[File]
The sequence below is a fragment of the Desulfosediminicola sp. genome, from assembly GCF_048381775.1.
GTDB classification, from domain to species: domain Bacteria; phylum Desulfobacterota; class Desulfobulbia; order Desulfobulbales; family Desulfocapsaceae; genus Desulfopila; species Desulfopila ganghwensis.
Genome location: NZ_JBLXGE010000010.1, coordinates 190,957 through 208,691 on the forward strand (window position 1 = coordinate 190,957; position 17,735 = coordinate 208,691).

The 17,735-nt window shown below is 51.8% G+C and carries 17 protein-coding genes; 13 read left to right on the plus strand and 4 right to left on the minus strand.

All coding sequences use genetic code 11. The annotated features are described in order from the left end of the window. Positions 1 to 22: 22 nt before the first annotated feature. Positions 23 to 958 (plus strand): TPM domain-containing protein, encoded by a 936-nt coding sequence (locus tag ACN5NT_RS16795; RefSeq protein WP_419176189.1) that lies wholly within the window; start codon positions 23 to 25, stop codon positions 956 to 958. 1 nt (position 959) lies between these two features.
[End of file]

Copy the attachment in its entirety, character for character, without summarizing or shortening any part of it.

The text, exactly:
The sequence below is a fragment of the Desulfosediminicola sp. genome, from assembly GCF_048381775.1.
GTDB classification, from domain to species: domain Bacteria; phylum Desulfobacterota; class Desulfobulbia; order Desulfobulbales; family Desulfocapsaceae; genus Desulfopila; species Desulfopila ganghwensis.
Genome location: NZ_JBLXGE010000010.1, coordinates 190,957 through 208,691 on the forward strand (window position 1 = coordinate 190,957; position 17,735 = coordinate 208,691).

The 17,735-nt window shown below is 51.8% G+C and carries 17 protein-coding genes; 13 read left to right on the plus strand and 4 right to left on the minus strand.

All coding sequences use genetic code 11. The annotated features are described in order from the left end of the window. Positions 1 to 22: 22 nt before the first annotated feature. Positions 23 to 958 (plus strand): TPM domain-containing protein, encoded by a 936-nt coding sequence (locus tag ACN5NT_RS16795; RefSeq protein WP_419176189.1) that lies wholly within the window; start codon positions 23 to 25, stop codon positions 956 to 958. 1 nt (position 959) lies between these two features.